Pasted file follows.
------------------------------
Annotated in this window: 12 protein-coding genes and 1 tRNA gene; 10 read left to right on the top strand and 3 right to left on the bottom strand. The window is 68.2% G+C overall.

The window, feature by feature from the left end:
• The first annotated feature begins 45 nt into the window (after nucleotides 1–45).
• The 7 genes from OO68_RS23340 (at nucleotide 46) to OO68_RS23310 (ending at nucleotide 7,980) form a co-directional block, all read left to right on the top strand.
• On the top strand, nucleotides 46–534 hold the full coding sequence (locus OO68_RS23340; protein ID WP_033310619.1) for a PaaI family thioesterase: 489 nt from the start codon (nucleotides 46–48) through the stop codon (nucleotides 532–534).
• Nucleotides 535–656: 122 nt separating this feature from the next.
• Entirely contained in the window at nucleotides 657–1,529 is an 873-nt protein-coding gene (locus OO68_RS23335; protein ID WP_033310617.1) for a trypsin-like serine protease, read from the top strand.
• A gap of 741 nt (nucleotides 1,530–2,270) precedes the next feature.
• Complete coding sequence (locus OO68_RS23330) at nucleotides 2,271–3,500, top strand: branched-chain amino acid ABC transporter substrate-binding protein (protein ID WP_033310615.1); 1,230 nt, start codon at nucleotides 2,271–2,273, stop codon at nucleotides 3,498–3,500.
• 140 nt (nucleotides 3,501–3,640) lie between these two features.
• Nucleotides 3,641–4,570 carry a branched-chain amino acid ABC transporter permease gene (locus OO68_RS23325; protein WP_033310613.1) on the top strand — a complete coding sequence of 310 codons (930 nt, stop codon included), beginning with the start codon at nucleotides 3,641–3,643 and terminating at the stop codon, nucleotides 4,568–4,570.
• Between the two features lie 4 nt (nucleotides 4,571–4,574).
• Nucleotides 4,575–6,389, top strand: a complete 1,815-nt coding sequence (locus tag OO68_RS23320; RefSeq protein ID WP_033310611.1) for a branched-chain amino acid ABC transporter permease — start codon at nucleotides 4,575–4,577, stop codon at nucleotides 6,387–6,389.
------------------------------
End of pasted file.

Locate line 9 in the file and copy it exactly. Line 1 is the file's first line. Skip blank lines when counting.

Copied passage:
• Complete coding sequence (locus OO68_RS23330) at nucleotides 2,271–3,500, top strand: branched-chain amino acid ABC transporter substrate-binding protein (protein ID WP_033310615.1); 1,230 nt, start codon at nucleotides 2,271–2,273, stop codon at nucleotides 3,498–3,500.